3 mins read

The Joys of Hot Running Water

Remember the days when the idea of having running water meant one’s younger brother dashing out the door to fetch a bucket of water from the nearby spring? Probably not, but that’s not a bad thing. Oh, and if you weren’t on the water detail, then you were the one on ash duty or coal patrol which helped to stoke the fire to keep the home fires burning. And that was just the fire to heat up the hot water reservoir, which was attached to the stove, to experience that glorious sensation of a hot water bath.
It was usually a once a week experience on Saturdays and the waiting in line for one’s turn was no popcorn at the Nickelodeon thrill. It involved more than the discomfort of the cold. It involved patience, stamina, and back-breaking labor. Then, only the more modern families had the convenience of a hot water reservoir, for it was actually considered a luxury.
Water was heated by the means of the flue, from the stove’s smoke stack, passing through the hot water reservoir. The hot water was then drawn off from a faucet attached to the reservoir. Well, you get the picture. The other way to create hot water was through Grandma’s copper pot.
Grandma would be standing in front of her stove in the kitchen tending to her huge, copper pot. This 25 gallon boiler, when doing its job, became the most welcome visitor on those cold, winter nights. What with all that running, stoking and carting of the coals Grandma’s boiler would yield a fine pot of hot water. The ritual of the Saturday Night bath was born out of the necessity for cleanliness in times when hot running water was not readily available at the kitchen sink.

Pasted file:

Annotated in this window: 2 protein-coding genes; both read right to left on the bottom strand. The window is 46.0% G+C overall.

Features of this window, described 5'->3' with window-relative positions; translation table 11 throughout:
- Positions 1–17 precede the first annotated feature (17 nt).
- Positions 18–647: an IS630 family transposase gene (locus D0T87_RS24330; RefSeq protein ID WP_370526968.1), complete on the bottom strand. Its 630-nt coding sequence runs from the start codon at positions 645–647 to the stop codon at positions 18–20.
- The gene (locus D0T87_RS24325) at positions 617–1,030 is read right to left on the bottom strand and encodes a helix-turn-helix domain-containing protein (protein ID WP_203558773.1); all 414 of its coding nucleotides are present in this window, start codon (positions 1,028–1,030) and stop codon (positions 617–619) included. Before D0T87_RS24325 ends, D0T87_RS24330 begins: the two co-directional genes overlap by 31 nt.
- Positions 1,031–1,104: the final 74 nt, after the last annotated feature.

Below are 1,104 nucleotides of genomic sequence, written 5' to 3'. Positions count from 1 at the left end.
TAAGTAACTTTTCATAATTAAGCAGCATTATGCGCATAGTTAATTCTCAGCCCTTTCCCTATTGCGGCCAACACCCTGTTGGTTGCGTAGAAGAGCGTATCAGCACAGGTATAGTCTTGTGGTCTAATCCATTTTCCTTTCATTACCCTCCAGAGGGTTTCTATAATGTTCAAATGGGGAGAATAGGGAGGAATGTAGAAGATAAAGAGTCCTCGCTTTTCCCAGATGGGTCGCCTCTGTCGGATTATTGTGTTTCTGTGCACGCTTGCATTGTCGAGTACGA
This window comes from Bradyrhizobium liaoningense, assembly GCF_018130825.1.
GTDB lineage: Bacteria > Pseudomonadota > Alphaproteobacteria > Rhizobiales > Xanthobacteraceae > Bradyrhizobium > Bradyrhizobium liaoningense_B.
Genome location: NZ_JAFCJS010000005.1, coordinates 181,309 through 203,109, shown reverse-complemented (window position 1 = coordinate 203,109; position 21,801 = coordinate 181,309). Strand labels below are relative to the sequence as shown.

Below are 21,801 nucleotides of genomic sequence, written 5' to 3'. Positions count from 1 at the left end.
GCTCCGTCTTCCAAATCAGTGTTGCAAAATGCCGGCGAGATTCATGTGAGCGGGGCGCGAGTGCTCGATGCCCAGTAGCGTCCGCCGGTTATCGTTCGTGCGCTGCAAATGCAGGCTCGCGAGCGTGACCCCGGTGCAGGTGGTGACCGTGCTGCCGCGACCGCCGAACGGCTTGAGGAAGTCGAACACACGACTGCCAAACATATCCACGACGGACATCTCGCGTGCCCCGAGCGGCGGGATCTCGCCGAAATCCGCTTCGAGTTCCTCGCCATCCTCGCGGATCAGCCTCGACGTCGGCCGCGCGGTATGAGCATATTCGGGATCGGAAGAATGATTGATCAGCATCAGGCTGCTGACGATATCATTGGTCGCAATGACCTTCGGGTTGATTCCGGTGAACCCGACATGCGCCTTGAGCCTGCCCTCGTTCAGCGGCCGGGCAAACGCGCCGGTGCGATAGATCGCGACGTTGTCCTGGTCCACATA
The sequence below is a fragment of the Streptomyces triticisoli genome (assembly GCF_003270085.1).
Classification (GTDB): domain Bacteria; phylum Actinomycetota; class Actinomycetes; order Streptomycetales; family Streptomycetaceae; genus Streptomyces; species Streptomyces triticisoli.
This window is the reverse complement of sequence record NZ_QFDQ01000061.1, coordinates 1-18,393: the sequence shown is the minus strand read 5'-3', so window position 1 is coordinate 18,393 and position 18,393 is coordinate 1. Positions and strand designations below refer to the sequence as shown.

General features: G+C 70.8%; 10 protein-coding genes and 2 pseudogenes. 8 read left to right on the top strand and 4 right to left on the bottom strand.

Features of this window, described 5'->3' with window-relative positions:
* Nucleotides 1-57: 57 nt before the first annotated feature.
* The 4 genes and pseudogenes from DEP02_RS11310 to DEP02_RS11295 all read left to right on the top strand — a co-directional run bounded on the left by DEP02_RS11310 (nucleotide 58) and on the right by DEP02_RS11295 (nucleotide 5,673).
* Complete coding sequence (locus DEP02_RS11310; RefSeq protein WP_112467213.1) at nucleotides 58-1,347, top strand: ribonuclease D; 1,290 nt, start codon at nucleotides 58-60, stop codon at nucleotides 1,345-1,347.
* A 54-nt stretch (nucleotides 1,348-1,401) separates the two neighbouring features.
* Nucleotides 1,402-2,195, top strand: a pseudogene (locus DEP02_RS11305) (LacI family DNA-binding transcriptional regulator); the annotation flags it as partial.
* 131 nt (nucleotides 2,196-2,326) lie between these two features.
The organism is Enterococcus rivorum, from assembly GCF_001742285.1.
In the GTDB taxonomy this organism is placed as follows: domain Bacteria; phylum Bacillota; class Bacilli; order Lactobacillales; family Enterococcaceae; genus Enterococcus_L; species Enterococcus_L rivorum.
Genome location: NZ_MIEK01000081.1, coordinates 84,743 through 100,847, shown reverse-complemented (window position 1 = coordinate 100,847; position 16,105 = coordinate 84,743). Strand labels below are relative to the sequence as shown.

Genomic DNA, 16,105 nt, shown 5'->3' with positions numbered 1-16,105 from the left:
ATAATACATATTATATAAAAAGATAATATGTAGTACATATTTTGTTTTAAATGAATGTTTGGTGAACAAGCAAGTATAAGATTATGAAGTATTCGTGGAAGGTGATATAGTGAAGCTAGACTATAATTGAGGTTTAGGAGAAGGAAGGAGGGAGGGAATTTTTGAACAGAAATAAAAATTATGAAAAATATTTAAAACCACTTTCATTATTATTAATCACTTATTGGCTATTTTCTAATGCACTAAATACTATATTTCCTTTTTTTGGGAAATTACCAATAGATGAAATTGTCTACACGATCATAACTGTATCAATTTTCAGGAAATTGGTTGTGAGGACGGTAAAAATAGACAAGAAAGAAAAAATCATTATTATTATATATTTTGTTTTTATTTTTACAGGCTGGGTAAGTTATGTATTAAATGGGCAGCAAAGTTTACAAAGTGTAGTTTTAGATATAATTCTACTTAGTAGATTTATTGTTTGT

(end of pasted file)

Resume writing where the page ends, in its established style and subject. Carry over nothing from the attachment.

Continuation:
It had come to be expected that all would take a bath whether one needed it or not. It was most always in the kitchen close to the warmth of the coal fired cook stove. Would it have made sense to have it anywhere else? The kitchen in effect became the bathroom. Certainly a forerunner of what one has today.
But now back to the actual bath. If one was lucky he got to be the first one in, or maybe not so lucky, as he was then responsible for carrying in that old washtub that served as the receptacle for the bath. They used the term receptacle because it sure wasn’t big, let alone comfortable. The youngsters would be the first in the water.
It was not changed for each person, rather additional hot water was added until everyone had their turn. Of course, the biggest challenge was keeping the few inches of water in that tub hot. The first bathers would be the ones with the cleanest bodies. It only made sense that the last person in was the dirtiest, after all who would want to follow that episode?
Is it any wonder that those of us living in today’s modern times, with today’s modern conveniences, tend to distance themselves from the struggles and inconveniences of days past. There’s nothing wrong with that, really. But it would be something if the next time you stand before a sink with hot running water, flowing away by the gallons, that you would at least give a nod to those who made that convenience possible. It is the modern day plumbing contractor.